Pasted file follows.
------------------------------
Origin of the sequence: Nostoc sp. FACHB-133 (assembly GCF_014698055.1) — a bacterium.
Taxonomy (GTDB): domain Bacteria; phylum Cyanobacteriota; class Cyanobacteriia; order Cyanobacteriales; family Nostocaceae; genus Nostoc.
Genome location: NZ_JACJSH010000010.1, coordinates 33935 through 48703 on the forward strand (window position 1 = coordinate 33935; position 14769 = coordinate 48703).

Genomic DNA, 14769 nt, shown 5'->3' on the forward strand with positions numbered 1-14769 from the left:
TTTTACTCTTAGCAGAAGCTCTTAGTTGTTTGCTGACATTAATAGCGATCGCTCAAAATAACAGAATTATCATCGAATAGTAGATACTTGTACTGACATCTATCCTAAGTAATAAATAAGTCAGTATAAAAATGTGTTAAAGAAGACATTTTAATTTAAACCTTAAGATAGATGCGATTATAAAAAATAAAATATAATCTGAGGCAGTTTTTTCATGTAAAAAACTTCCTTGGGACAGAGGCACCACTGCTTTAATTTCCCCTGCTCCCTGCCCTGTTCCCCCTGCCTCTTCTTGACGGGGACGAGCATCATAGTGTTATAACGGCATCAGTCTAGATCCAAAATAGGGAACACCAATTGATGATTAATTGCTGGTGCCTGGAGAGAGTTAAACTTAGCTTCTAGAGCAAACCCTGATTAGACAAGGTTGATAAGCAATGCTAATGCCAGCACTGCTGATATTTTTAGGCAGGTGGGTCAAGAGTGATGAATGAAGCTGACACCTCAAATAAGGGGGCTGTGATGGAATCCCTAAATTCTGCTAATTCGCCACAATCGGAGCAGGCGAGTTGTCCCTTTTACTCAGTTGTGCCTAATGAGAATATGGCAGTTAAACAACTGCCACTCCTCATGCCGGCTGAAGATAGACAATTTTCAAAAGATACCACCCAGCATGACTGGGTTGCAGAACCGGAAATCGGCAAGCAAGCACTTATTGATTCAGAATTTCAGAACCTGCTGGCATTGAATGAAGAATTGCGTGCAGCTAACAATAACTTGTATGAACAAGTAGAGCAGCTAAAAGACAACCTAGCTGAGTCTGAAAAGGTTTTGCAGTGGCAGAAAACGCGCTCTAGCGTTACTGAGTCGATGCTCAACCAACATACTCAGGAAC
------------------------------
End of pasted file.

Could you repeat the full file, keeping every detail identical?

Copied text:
Origin of the sequence: Nostoc sp. FACHB-133 (assembly GCF_014698055.1) — a bacterium.
Taxonomy (GTDB): domain Bacteria; phylum Cyanobacteriota; class Cyanobacteriia; order Cyanobacteriales; family Nostocaceae; genus Nostoc.
Genome location: NZ_JACJSH010000010.1, coordinates 33935 through 48703 on the forward strand (window position 1 = coordinate 33935; position 14769 = coordinate 48703).

Genomic DNA, 14769 nt, shown 5'->3' on the forward strand with positions numbered 1-14769 from the left:
TTTTACTCTTAGCAGAAGCTCTTAGTTGTTTGCTGACATTAATAGCGATCGCTCAAAATAACAGAATTATCATCGAATAGTAGATACTTGTACTGACATCTATCCTAAGTAATAAATAAGTCAGTATAAAAATGTGTTAAAGAAGACATTTTAATTTAAACCTTAAGATAGATGCGATTATAAAAAATAAAATATAATCTGAGGCAGTTTTTTCATGTAAAAAACTTCCTTGGGACAGAGGCACCACTGCTTTAATTTCCCCTGCTCCCTGCCCTGTTCCCCCTGCCTCTTCTTGACGGGGACGAGCATCATAGTGTTATAACGGCATCAGTCTAGATCCAAAATAGGGAACACCAATTGATGATTAATTGCTGGTGCCTGGAGAGAGTTAAACTTAGCTTCTAGAGCAAACCCTGATTAGACAAGGTTGATAAGCAATGCTAATGCCAGCACTGCTGATATTTTTAGGCAGGTGGGTCAAGAGTGATGAATGAAGCTGACACCTCAAATAAGGGGGCTGTGATGGAATCCCTAAATTCTGCTAATTCGCCACAATCGGAGCAGGCGAGTTGTCCCTTTTACTCAGTTGTGCCTAATGAGAATATGGCAGTTAAACAACTGCCACTCCTCATGCCGGCTGAAGATAGACAATTTTCAAAAGATACCACCCAGCATGACTGGGTTGCAGAACCGGAAATCGGCAAGCAAGCACTTATTGATTCAGAATTTCAGAACCTGCTGGCATTGAATGAAGAATTGCGTGCAGCTAACAATAACTTGTATGAACAAGTAGAGCAGCTAAAAGACAACCTAGCTGAGTCTGAAAAGGTTTTGCAGTGGCAGAAAACGCGCTCTAGCGTTACTGAGTCGATGCTCAACCAACATACTCAGGAAC